Various surveys of estate planners and their clients are conducted on either an annual or an ad hoc basis. While they reveal a lot about the nature of financial decisions, one thing they consistently show is that people facing retirement are primarily concerned about health care — both its costs and its effects.
In fact, for many people, being able to pay for health care in their old age is virtually synonymous with saving for retirement. According to the latest annual Merrill Lynch wealth survey, 74 percent of those surveyed say they are worried about having enough money to retire on, while an almost identical number, 73 percent, say they’re concerned about having enough money to pay for their health care costs in retirement.
These concerns don’t disappear just because people are wealthy. Spectrem’s Millionaire Corner surveyed strictly millionaires and found that more than half of them — 52 percent — said they were worried about spending their last years in a care facility. Nearly as many said they were worried about needing someone to take care of them in their old age.
The Merrill Lynch survey broke down answers between people who earned more than $250,000 a year and those earning less than that. Those with more assets actually worried more about paying for the health care in retirement than the less affluent did. While only 37 percent of the lower earners said health care expenses were their prime worry in retirement, 52 percent of the top earners cited them as a primary concern.
When asked what their biggest concern was in regards to living a long life, the most frequently cited answer, given by 72 percent of the respondents, was having serious health problems. When asked what they most wanted beyond core advice from their financial advisor, 75 percent said help with sorting through health care and long-term care options. Clearly, health is the biggest worry that everyone, rich or poor, has in their golden years.
But their health concerns extend beyond their own well-being. Another recent survey, conducted by the National Endowment for Financial Education, found that 70 percent of adults said they found it difficult to talk to their family members about who will be entrusted with making decisions for incapacitated or aged relatives.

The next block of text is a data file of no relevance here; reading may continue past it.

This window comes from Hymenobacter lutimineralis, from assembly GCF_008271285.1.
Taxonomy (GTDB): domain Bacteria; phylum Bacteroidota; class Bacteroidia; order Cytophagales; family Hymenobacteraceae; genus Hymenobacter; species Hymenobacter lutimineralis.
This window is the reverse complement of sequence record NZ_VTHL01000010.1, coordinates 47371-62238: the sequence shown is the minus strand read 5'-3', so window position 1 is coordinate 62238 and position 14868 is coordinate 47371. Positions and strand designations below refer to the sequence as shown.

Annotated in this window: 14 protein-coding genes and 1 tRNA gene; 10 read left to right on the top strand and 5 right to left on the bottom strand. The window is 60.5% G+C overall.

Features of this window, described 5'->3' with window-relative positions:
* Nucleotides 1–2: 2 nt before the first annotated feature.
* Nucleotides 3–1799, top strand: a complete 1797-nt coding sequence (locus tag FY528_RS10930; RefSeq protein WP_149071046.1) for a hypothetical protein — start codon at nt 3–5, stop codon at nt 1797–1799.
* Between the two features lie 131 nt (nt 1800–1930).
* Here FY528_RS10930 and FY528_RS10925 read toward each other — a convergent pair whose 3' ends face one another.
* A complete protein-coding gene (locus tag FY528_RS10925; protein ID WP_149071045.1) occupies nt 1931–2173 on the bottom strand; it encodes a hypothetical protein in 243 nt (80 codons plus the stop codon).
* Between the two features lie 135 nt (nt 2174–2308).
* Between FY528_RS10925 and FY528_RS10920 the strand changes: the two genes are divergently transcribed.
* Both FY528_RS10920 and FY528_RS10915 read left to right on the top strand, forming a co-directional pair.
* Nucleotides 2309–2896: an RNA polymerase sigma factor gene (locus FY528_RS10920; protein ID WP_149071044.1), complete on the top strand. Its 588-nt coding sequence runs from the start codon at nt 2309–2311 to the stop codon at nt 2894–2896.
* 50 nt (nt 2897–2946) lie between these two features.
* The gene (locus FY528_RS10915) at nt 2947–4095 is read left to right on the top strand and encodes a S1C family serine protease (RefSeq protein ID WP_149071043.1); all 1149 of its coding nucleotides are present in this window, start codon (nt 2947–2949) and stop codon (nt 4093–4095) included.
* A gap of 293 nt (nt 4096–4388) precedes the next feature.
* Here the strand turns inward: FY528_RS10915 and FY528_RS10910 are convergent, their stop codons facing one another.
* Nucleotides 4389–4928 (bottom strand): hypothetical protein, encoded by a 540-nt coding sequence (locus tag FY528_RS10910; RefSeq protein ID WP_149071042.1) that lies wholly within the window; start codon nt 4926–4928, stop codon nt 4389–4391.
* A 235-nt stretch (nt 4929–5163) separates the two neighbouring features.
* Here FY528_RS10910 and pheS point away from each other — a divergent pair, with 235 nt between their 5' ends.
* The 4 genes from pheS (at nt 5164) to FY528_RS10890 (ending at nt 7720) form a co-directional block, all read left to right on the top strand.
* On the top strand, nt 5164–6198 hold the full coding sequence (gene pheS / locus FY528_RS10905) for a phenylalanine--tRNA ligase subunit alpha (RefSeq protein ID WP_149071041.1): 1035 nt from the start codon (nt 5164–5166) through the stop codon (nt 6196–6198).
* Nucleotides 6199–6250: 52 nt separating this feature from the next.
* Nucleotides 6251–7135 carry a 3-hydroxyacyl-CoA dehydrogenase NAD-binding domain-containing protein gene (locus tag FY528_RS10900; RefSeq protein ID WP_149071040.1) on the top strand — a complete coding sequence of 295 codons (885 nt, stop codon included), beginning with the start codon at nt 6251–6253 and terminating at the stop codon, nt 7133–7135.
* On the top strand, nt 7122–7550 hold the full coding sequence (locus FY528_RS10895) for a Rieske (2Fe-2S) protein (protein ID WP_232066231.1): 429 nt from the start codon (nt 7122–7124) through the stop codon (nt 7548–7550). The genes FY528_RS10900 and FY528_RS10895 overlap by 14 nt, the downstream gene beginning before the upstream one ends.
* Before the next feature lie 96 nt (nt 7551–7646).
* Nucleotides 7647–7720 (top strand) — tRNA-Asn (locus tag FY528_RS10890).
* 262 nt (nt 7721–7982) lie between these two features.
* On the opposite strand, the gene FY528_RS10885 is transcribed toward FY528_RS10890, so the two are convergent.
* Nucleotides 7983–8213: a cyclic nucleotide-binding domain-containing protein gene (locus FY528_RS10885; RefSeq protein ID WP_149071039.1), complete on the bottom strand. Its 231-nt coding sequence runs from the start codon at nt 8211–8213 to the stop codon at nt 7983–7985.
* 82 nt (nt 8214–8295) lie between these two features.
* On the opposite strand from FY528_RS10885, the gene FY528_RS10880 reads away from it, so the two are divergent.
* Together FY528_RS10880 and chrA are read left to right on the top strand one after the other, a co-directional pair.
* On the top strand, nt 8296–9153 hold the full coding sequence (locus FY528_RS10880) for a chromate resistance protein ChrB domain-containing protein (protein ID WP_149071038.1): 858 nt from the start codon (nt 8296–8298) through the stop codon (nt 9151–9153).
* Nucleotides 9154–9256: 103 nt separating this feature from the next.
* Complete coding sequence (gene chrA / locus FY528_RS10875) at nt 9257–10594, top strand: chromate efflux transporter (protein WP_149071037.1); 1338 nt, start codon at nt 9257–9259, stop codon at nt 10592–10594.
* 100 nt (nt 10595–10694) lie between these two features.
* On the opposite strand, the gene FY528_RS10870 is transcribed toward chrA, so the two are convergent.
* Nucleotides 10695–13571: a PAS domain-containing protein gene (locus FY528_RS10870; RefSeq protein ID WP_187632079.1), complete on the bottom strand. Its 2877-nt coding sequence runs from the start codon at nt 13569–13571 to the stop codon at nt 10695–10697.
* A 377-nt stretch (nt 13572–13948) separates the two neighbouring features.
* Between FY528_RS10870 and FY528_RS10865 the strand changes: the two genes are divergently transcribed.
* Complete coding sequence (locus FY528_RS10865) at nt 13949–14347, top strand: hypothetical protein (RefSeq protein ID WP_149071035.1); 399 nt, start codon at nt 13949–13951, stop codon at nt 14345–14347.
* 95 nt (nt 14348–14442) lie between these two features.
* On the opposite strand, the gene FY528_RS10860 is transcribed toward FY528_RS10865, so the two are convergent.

People who have worked with elderly relatives have firsthand experience with just the kind of problems that can befall the aged. The NEFE survey found that those who have family members suffering from some type of mental decline report the following problems:
- 47 percent have either paid bills late or not at all.
- 36 percent have experienced difficulty calculating simple math problems.
- 35 percent report making irrational purchases.
- 21 percent said they had depleted their savings accounts.
Clearly, the closer someone has been to the financial and health problems of the elderly, the more concern they will have about providing for themselves and protecting their health in their own retirement years. That’s one more reason to learn everything you can about your clients’ family situations; they have a way of inflecting their own situations.
People also increasingly expect to have to help support other family members. The Merrill Lynch survey found four primary areas in which the respondents think they’ll have obligations:
- 43 percent expect to provide direct financial support to a family member.
- 38 percent expect to provide a place for a family member to live, or help pay for one.
- 30 percent expect to help pay education expenses for a family member.
- 25 percent expect to help with a family member’s healthcare or long-term care.
All these concerns about health care seem to have overtaken legacy issues as an issue for people moving into their retirement years. When Merrill Lynch asked what the respondents felt were the most important things to pass on to future generations, 74 percent said their priorities were values and life lessons, the most popular answer. By contrast, only 32 percent said their top concern was passing on money and financial assets.
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